Imagine how I feel when I open my credit offer, and then I see Aatcon's offer. It's terrible! Chase Bank, your prejudice reflects badly on you and on all banks. This is the 21st Century. Judge me based on my credit score, not because I have skin!

This brings me to the decision I must make. Tonight I checked my annual free credit report again. What I see surprises me. I see that Aatcon has taken over.

At first Aatcon was my alias, and I didn't turn him away. I didn't report an error on my credit report and have him offed. I saw that he was behaving responsibly - there were no unexplainable accounts on the report, no expenses I had not authorized. No harm, no foul. Live and let live.

Although I wouldn't say that Aatcon and I were tight, I thought we were building a relationship. I even enjoyed seeing the odd piece of junk mail made out to him. "Ha Ha", I would think to myself, "good ol' Aatcon". And now I discover this. According to Equifax we are now registered as:
Name: Aatcon B. Michels
Social Security Number: XXX-XX-XXXX
Age or Date of Birth: July 3, 1977
Formerly known as: Aaron B. Michels
It seems that Aatcon has chosen to escalate. He's even changed my birthday.

I cannot tolerate being "formerly known as". My decision is this: If Aatcon wants war, it's war he'll get.

Aatcon - if you are listening - you have made a grave miscalculation. It's true, you can hurt me. You can steal hours - even days or weeks - of my life. Those hours will be eaten by the grinding bureaucracy of the credit bureaus, and I am willing to make that sacrifice. But this is a war you cannot win. You cannot touch the meat of me, whereas I can enter your world, trap you, hunt you like an animal.

What options do you have? If you devastate my credit, you only hurt yourself. If you eliminate me from the credit bureau's records, claim that data line as your own, declare yourself king - what are you king of? Without me, your realm in the database is meaningless. There will be no further bank accounts opened. You will never get your IRA. You will waste away, become a shadow of yourself, a shadow of myself.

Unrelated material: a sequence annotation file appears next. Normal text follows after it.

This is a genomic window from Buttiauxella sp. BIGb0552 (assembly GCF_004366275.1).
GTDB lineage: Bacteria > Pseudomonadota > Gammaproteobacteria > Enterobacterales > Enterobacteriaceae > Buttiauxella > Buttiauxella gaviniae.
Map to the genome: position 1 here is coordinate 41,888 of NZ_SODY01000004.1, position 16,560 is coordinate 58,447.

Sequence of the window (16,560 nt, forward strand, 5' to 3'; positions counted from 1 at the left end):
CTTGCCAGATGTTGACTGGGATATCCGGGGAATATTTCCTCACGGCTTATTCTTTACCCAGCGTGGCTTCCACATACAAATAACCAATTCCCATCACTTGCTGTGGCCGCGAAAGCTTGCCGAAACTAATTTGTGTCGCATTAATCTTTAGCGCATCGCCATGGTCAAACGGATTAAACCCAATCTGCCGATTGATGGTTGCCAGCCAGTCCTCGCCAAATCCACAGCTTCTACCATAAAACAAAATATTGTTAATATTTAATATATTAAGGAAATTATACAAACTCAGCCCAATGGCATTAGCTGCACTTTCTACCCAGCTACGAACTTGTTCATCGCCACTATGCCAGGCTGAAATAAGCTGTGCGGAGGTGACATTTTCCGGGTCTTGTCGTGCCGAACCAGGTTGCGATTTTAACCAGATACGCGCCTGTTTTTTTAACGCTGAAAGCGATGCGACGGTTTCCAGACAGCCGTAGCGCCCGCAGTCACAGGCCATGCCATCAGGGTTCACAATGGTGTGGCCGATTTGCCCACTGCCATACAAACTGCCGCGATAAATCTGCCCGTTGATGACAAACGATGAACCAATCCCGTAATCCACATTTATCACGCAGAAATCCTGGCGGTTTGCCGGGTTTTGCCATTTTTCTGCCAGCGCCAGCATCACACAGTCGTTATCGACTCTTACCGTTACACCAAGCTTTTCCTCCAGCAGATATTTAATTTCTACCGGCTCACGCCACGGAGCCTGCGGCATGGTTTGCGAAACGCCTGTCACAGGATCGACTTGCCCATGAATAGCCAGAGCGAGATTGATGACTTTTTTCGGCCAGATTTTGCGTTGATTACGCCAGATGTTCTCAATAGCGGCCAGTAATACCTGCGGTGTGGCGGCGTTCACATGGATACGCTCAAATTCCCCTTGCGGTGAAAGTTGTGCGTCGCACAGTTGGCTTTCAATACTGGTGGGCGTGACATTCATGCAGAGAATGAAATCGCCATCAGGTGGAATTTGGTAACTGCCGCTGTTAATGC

Once, you were a shadow that I loved. You were a companion. An emissary from the land of bureaucracy. We had good times together. You were pure, raw, innocent information - a shining example of the creative power of papers, information processing, and minimal oversight. You gave slavishly anonymous processes a name, an absurdly beautiful name. You lived. And I loved you.

But today you have forced my hand. Do not forget that it is your arrogance and greed that has started this war. Once I have begun, I will enlist the bureaucracy that created you, and with whom do you think they will side?

Your mother and father are amoral. Human parents would protect their offspring, but your parents will not. Credit card offers may show that in good times the bureaucracy favors you over me, but it will not be enough to save you. Your creators will eradicate you without a second thought. And in a flat tone, vaguely reminiscent of the humanity they mimic, they will apologize to me for the inconvenience.

war reporting below

REPORT 1 - Aatcon 2 : Aaron 0

The first battles appear to be won by Aatcon. My "free online credit report" session expired. It seems I only had one free view per year at Equifax. Arrr. I may have to go the paper route with "Privacy Guard" materials.

It also appears that I have been locked out of the TransUnion website. They claim that I have a previous account, but I cannot find a record of this account in my email archives. My file-keeping wiles appear to be no match for an entity born of mis-handled paperwork! I must dig deep if I hope to prevail.

REPORT 2 - Aatcon still on top.

I have been unable to retrieve my TransUnion password by verifying "other details" about my identity. This is a clear case where I have been too smart for my own good. One way I try to avoid spam is that I have many email addresses that I only give out once. All these accounts then forward to my main account. This way, I can track which services sold my address and I can individually block addresses that collect spam. But, in this case, when I have to log back into a particular account (that I thought I'd only use once, perhaps), my spam-blocking technique can bite me in the ass.

To verify my identity, I need certain "other details". First, there's name. Another is email address, another zip code, and finally, there's birthday. It seems pretty simple. But when I do the math, it turns out not to be so simple.

First, the variable of the name. I don't know if TransUnion has been infiltrated yet. Should I say that I'm "Aaron Michels" or should I pose as Aatcon? This brings up the possibility of a rather odd scenario. If I sneak into my TransUnion account posing as Aatcon, how do I then justify eliminating that identity?

Me: "Hello, I am Aatcon. You must now help me. Aatcon does not exist, he is in error."
Customer Support: "You don't exist, sir? And who is in error?"